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Retiree Migration: Considerations of Amenity and Health Access Drivers


  • Karner, Anne M.
  • Dorfman, Jeffrey H.


After a lifetime of working and saving, retirement is a time that an individual can participate in aspirations and activities that were difficult to explore under the constraints of family rearing and full time employment. This newfound freedom allows one to act on her true preferences and alter her lifestyle. One such example is in location decisions. When examining the drivers of migration for retirees versus people still in the work force, one finds that the drivers for the two groups are not synonymous. For those in the labor force, the weight of locational attributes in decision making can be second best to employment opportunities. However, incomes of retirees are often invariant of their location decisions, and their migration decisions are decoupled from job market conditions. Retirees can indulge in specific tastes and preferences such as a preference for natural amenities or access to health care services. This paper examines the question of which attribute is more important when a retiree migrant is deciding between easy medical access versus possibly secluded natural amenities. Retirees appear to consider both attributes, with natural amenities appearing more important drivers of migration decisions.

Suggested Citation

  • Karner, Anne M. & Dorfman, Jeffrey H., 2012. "Retiree Migration: Considerations of Amenity and Health Access Drivers," 2012 Annual Meeting, August 12-14, 2012, Seattle, Washington 124606, Agricultural and Applied Economics Association.
  • Handle: RePEc:ags:aaea12:124606

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    References listed on IDEAS

    1. Grossman, Michael, 1972. "On the Concept of Health Capital and the Demand for Health," Journal of Political Economy, University of Chicago Press, vol. 80(2), pages 223-255, March-Apr.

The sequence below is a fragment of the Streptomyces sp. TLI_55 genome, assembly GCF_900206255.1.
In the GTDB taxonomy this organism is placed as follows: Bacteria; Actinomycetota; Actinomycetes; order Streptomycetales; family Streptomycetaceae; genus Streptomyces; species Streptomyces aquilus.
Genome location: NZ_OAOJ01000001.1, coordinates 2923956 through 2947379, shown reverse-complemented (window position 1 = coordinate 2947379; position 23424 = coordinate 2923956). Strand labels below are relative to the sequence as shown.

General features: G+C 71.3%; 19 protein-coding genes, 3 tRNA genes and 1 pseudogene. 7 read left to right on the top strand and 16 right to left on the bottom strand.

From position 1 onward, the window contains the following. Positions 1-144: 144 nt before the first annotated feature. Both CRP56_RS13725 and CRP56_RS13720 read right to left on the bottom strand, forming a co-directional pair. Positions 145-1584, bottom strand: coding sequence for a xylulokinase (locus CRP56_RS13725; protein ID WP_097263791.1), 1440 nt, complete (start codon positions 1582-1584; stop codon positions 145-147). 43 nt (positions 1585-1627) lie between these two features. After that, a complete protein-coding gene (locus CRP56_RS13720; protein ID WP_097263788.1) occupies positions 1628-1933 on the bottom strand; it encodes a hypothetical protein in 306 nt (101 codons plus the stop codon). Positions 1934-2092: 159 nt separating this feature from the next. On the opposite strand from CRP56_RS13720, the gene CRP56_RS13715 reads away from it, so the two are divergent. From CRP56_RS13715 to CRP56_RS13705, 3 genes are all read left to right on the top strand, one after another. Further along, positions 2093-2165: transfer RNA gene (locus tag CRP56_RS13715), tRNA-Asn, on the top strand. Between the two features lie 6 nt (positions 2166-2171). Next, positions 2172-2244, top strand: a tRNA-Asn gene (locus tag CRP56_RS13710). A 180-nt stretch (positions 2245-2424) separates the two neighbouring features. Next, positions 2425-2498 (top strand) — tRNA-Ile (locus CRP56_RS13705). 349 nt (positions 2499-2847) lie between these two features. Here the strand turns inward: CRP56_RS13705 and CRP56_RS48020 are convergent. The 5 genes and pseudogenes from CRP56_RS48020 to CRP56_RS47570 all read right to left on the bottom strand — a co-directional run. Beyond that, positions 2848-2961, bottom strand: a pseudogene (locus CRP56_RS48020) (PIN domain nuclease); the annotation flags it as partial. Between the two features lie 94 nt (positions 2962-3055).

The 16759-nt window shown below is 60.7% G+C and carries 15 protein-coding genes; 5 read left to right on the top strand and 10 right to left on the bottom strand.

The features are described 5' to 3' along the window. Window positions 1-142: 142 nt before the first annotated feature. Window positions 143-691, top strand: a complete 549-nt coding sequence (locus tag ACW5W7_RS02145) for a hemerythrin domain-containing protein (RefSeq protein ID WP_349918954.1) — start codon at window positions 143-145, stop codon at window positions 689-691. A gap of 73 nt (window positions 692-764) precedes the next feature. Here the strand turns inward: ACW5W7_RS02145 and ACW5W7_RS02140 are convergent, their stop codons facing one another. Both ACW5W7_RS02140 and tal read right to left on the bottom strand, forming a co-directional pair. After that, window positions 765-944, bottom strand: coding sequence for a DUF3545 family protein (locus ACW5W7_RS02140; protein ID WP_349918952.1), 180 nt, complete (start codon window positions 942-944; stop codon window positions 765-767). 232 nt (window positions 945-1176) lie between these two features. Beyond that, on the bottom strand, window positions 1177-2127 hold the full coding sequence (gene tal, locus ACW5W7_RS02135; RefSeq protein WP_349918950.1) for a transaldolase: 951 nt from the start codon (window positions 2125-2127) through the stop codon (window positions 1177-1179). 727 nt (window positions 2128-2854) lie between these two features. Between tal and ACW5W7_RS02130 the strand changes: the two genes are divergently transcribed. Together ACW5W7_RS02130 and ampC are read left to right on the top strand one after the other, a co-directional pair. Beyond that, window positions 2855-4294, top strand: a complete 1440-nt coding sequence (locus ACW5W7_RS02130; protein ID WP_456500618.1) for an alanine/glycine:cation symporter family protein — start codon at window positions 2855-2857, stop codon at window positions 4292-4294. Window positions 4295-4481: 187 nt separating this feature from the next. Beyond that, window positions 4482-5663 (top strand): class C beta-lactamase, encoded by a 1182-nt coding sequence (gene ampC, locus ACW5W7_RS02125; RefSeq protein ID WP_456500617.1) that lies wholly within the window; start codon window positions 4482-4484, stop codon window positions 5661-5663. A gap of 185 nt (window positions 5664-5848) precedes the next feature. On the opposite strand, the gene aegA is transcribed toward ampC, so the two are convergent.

2. Rappaport, Jordan, 2007. "Moving to nice weather," Regional Science and Urban Economics, Elsevier, vol. 37(3), pages 375-398, May.
    3. Thomas A. Knapp & Nancy E. White & David E. Clark, 2001. "A Nested Logit Approach to Household Mobility," Journal of Regional Science, Wiley Blackwell, vol. 41(1), pages 1-22.
    4. Manning, Willard G, et al, 1987. "Health Insurance and the Demand for Medical Care: Evidence from a Randomized Experiment," American Economic Review, American Economic Association, vol. 77(3), pages 251-277, June.
    5. Chen, Yong & Rosenthal, Stuart S., 2008. "Local amenities and life-cycle migration: Do people move for jobs or fun?," Journal of Urban Economics, Elsevier, vol. 64(3), pages 519-537, November.
    6. McGranahan, David A., 1999. "Natural Amenities Drive Rural Population Change," Agricultural Economics Reports 33955, United States Department of Agriculture, Economic Research Service.
    7. Michael Storper & Allen J. Scott, 2009. "Rethinking human capital, creativity and urban growth," Journal of Economic Geography, Oxford University Press, vol. 9(2), pages 147-167, March.
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    More about this item


    health care access; migration; natural amenities; retirees; Environmental Economics and Policy; Health Economics and Policy; I11; J11; J18;

    JEL classification:

    • I11 - Health, Education, and Welfare - - Health - - - Analysis of Health Care Markets
    • J11 - Labor and Demographic Economics - - Demographic Economics - - - Demographic Trends, Macroeconomic Effects, and Forecasts
    • J18 - Labor and Demographic Economics - - Demographic Economics - - - Public Policy

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